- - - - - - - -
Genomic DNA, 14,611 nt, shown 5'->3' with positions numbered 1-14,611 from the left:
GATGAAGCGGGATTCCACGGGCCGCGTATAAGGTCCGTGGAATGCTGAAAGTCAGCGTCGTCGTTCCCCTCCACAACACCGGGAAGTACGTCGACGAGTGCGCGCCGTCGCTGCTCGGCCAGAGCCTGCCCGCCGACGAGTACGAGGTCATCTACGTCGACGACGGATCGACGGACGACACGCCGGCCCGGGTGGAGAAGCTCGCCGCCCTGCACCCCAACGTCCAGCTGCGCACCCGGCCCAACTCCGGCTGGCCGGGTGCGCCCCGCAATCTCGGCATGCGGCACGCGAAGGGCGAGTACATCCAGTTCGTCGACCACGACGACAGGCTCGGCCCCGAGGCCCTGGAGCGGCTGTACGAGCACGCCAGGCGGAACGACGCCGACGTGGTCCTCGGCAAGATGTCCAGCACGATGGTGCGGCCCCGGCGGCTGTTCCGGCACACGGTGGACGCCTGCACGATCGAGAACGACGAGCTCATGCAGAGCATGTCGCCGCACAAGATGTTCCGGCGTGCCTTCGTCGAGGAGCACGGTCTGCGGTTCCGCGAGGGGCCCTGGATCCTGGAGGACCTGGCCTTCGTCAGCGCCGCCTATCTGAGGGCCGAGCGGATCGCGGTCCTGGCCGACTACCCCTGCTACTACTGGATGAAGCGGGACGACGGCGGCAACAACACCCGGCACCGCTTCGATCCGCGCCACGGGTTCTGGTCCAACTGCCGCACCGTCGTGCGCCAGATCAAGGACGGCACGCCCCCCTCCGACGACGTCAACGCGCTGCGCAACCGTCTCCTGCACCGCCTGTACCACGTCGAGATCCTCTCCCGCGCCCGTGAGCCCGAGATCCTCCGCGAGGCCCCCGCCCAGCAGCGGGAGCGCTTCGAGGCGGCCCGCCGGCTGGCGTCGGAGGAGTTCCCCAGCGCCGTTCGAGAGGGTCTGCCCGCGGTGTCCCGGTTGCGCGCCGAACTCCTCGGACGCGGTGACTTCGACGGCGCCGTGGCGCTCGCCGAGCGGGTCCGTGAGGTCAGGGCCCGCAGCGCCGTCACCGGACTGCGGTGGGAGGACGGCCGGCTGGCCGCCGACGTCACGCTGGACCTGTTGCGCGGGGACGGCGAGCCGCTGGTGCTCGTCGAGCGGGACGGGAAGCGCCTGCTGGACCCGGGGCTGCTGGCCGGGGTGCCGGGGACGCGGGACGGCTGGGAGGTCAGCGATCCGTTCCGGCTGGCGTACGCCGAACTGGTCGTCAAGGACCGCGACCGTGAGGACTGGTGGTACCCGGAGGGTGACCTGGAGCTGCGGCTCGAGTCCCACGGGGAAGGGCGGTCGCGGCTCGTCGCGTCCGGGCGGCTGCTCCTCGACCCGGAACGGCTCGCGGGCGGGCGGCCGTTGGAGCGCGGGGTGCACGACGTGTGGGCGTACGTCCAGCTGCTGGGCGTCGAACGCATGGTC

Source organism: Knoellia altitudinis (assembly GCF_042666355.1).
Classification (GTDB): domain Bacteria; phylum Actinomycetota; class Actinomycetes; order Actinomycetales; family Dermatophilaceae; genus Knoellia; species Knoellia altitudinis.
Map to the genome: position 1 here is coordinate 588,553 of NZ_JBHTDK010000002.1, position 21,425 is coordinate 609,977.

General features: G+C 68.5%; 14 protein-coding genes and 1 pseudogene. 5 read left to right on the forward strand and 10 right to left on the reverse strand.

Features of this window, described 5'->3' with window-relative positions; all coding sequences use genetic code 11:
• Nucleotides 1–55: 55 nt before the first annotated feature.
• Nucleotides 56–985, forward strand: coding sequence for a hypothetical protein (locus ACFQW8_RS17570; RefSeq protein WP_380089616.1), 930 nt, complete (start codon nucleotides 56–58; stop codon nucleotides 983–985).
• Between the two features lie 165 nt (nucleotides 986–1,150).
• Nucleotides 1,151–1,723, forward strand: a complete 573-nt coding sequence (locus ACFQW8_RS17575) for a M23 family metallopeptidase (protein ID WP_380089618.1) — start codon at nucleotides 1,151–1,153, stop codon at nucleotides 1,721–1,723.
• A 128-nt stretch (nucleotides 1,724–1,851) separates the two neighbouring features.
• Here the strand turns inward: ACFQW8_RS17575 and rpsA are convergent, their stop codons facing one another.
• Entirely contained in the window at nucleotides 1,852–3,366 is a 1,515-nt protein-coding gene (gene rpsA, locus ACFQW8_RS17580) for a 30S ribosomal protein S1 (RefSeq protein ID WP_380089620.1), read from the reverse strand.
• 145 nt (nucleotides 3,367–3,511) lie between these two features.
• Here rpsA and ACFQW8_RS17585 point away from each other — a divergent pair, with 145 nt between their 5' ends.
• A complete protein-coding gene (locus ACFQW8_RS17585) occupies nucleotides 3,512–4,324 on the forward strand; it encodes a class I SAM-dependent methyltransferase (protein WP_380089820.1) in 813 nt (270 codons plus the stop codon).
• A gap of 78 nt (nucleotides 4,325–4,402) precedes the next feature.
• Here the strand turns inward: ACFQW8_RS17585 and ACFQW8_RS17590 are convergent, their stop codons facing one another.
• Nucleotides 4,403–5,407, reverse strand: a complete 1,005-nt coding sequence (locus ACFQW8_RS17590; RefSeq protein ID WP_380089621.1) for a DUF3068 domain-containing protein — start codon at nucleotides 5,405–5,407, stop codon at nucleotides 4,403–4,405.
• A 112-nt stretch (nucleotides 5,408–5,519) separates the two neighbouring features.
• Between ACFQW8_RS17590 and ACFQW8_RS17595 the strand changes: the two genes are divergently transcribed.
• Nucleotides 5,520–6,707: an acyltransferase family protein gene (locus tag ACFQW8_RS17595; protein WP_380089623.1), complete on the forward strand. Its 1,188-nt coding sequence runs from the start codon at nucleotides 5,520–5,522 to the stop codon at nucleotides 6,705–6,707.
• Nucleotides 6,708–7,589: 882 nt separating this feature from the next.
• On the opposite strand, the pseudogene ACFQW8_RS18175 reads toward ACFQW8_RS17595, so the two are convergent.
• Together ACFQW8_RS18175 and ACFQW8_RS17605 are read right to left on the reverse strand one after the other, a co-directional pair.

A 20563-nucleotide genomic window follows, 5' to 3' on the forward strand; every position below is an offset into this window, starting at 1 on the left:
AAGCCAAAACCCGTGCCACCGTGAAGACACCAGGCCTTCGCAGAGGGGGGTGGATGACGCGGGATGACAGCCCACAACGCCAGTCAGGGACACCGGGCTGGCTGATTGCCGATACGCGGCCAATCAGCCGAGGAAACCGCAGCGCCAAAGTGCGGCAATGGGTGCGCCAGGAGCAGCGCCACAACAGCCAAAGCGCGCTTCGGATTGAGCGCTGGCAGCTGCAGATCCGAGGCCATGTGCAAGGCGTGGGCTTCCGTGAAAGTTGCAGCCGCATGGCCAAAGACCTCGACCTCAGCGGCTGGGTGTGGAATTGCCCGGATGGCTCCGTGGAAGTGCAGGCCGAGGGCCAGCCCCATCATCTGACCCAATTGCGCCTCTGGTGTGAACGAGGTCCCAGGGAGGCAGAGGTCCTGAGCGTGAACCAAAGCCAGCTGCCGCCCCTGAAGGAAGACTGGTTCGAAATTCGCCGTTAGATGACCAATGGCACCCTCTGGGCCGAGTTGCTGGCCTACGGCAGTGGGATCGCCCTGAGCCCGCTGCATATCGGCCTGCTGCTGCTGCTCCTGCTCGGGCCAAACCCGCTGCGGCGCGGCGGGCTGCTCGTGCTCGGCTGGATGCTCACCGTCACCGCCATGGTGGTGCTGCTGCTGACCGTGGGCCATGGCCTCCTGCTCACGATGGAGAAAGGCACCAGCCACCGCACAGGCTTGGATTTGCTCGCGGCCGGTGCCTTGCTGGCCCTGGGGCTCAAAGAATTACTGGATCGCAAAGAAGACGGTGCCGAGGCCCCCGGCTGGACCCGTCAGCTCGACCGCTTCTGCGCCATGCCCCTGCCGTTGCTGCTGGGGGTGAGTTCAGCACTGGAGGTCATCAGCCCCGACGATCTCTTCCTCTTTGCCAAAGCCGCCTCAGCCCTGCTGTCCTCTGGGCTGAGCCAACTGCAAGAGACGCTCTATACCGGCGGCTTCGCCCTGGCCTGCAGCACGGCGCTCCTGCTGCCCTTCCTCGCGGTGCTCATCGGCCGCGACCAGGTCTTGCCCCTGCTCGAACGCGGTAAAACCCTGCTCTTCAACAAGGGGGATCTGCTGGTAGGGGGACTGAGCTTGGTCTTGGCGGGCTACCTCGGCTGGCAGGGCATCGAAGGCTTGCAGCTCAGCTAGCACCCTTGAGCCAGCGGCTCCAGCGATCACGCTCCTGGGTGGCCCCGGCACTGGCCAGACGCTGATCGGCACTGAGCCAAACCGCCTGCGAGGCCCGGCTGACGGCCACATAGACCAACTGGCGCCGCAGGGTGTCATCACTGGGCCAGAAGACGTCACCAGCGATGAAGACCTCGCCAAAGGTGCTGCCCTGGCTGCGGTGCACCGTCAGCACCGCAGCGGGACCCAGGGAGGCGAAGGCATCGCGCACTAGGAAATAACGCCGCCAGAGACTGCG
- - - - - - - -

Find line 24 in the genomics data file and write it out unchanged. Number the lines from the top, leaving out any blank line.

• Nucleotides 6,708–7,589: 882 nt separating this feature from the next.